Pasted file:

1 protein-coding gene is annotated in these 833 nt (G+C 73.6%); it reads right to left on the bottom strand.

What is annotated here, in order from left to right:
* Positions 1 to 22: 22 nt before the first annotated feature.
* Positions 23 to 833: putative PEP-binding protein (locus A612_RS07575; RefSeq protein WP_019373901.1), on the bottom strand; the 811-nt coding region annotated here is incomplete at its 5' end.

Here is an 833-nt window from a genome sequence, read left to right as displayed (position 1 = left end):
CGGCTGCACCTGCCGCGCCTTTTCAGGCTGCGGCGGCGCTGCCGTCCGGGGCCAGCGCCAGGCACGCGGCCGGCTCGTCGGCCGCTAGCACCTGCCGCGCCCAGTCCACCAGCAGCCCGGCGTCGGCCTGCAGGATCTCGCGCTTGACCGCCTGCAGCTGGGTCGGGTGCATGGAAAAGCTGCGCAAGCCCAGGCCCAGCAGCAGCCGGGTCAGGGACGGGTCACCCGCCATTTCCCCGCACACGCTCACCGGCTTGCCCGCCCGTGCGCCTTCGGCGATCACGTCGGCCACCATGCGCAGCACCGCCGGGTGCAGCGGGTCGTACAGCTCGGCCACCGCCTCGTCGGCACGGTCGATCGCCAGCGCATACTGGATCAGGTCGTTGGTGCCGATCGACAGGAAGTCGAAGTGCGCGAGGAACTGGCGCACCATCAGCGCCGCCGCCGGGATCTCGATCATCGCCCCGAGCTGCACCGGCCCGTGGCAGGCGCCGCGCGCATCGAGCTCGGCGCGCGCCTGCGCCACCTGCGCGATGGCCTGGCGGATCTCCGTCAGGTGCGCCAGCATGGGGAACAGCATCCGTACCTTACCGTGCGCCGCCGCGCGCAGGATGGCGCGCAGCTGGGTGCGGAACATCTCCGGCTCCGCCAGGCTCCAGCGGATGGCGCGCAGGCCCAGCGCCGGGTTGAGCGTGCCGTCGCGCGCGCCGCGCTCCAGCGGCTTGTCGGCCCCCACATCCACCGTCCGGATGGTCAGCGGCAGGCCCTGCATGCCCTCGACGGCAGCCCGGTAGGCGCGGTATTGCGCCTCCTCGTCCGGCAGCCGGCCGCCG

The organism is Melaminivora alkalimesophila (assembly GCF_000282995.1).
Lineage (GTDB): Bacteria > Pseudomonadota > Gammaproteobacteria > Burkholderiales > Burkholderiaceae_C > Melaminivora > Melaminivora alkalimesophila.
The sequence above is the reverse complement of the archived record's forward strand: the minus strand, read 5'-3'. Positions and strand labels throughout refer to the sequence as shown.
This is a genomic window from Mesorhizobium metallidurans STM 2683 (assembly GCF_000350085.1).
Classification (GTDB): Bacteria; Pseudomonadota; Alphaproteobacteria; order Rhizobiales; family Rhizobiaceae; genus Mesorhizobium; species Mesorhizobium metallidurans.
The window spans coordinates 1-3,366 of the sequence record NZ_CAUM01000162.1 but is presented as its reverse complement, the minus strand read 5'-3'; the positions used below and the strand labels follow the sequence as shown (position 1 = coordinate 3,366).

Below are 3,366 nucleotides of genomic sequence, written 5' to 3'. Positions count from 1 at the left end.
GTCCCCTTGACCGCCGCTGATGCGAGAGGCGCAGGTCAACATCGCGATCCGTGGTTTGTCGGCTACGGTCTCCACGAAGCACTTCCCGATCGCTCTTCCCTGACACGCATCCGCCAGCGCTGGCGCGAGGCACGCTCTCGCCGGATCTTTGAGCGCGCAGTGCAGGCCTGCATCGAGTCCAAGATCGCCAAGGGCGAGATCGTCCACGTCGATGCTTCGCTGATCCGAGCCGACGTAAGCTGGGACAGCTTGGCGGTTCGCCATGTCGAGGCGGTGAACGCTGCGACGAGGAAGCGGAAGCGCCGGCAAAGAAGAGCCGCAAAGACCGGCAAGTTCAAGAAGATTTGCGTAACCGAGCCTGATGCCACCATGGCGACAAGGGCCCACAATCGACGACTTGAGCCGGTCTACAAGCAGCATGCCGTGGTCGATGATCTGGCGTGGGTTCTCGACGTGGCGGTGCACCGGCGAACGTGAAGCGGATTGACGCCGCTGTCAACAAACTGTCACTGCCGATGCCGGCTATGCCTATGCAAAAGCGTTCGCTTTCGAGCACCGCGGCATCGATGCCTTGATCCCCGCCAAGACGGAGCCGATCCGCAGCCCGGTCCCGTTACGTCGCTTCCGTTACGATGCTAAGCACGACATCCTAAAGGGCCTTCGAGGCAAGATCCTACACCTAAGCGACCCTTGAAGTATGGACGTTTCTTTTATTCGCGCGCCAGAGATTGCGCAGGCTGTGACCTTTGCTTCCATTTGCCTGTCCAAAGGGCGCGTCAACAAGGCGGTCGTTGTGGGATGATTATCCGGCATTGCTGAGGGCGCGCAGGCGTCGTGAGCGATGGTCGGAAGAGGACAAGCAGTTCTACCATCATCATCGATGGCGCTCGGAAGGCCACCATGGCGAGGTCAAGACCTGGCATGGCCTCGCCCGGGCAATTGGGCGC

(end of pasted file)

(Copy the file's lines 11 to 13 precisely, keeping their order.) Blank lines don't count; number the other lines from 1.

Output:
Classification (GTDB): Bacteria; Pseudomonadota; Alphaproteobacteria; order Rhizobiales; family Rhizobiaceae; genus Mesorhizobium; species Mesorhizobium metallidurans.
The window spans coordinates 1-3,366 of the sequence record NZ_CAUM01000162.1 but is presented as its reverse complement, the minus strand read 5'-3'; the positions used below and the strand labels follow the sequence as shown (position 1 = coordinate 3,366).

Below are 3,366 nucleotides of genomic sequence, written 5' to 3'. Positions count from 1 at the left end.